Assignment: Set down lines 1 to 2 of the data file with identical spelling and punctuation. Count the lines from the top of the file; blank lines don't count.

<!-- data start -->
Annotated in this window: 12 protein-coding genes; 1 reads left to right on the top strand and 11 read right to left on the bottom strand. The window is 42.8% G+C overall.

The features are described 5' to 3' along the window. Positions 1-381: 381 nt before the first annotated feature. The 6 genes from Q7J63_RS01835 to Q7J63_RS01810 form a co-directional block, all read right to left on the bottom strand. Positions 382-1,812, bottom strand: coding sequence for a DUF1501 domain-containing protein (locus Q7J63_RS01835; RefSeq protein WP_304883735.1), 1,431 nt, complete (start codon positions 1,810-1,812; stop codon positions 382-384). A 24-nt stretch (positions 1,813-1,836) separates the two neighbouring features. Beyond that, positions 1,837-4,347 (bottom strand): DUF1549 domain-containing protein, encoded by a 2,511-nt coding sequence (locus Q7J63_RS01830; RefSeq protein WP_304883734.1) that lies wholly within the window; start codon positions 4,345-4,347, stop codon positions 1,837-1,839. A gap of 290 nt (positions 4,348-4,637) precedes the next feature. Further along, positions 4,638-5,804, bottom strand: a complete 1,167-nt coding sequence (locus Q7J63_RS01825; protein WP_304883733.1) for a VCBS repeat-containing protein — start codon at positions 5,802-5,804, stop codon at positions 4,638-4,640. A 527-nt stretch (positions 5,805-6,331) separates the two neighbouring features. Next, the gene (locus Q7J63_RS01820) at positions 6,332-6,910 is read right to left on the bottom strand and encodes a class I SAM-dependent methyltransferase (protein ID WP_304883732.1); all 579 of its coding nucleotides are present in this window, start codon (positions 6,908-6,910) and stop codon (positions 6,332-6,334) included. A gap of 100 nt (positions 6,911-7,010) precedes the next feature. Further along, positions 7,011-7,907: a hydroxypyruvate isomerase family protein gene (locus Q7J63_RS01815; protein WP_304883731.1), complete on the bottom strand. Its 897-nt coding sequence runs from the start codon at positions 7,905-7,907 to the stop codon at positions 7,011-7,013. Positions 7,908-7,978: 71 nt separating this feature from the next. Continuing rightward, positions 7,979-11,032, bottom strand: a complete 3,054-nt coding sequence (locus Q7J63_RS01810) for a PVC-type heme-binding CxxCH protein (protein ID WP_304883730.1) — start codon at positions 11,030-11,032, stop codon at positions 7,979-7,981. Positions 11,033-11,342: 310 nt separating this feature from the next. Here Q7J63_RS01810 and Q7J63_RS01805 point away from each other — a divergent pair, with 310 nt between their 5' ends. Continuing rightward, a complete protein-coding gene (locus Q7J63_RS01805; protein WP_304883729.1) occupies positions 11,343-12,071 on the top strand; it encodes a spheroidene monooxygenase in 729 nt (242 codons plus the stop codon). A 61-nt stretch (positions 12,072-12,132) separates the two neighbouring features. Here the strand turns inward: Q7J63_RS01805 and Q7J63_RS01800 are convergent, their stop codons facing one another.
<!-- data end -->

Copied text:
Annotated in this window: 12 protein-coding genes; 1 reads left to right on the top strand and 11 read right to left on the bottom strand. The window is 42.8% G+C overall.

The features are described 5' to 3' along the window. Positions 1-381: 381 nt before the first annotated feature. The 6 genes from Q7J63_RS01835 to Q7J63_RS01810 form a co-directional block, all read right to left on the bottom strand. Positions 382-1,812, bottom strand: coding sequence for a DUF1501 domain-containing protein (locus Q7J63_RS01835; RefSeq protein WP_304883735.1), 1,431 nt, complete (start codon positions 1,810-1,812; stop codon positions 382-384). A 24-nt stretch (positions 1,813-1,836) separates the two neighbouring features. Beyond that, positions 1,837-4,347 (bottom strand): DUF1549 domain-containing protein, encoded by a 2,511-nt coding sequence (locus Q7J63_RS01830; RefSeq protein WP_304883734.1) that lies wholly within the window; start codon positions 4,345-4,347, stop codon positions 1,837-1,839. A gap of 290 nt (positions 4,348-4,637) precedes the next feature. Further along, positions 4,638-5,804, bottom strand: a complete 1,167-nt coding sequence (locus Q7J63_RS01825; protein WP_304883733.1) for a VCBS repeat-containing protein — start codon at positions 5,802-5,804, stop codon at positions 4,638-4,640. A 527-nt stretch (positions 5,805-6,331) separates the two neighbouring features. Next, the gene (locus Q7J63_RS01820) at positions 6,332-6,910 is read right to left on the bottom strand and encodes a class I SAM-dependent methyltransferase (protein ID WP_304883732.1); all 579 of its coding nucleotides are present in this window, start codon (positions 6,908-6,910) and stop codon (positions 6,332-6,334) included. A gap of 100 nt (positions 6,911-7,010) precedes the next feature. Further along, positions 7,011-7,907: a hydroxypyruvate isomerase family protein gene (locus Q7J63_RS01815; protein WP_304883731.1), complete on the bottom strand. Its 897-nt coding sequence runs from the start codon at positions 7,905-7,907 to the stop codon at positions 7,011-7,013. Positions 7,908-7,978: 71 nt separating this feature from the next. Continuing rightward, positions 7,979-11,032, bottom strand: a complete 3,054-nt coding sequence (locus Q7J63_RS01810) for a PVC-type heme-binding CxxCH protein (protein ID WP_304883730.1) — start codon at positions 11,030-11,032, stop codon at positions 7,979-7,981. Positions 11,033-11,342: 310 nt separating this feature from the next. Here Q7J63_RS01810 and Q7J63_RS01805 point away from each other — a divergent pair, with 310 nt between their 5' ends. Continuing rightward, a complete protein-coding gene (locus Q7J63_RS01805; protein WP_304883729.1) occupies positions 11,343-12,071 on the top strand; it encodes a spheroidene monooxygenase in 729 nt (242 codons plus the stop codon). A 61-nt stretch (positions 12,072-12,132) separates the two neighbouring features. Here the strand turns inward: Q7J63_RS01805 and Q7J63_RS01800 are convergent, their stop codons facing one another.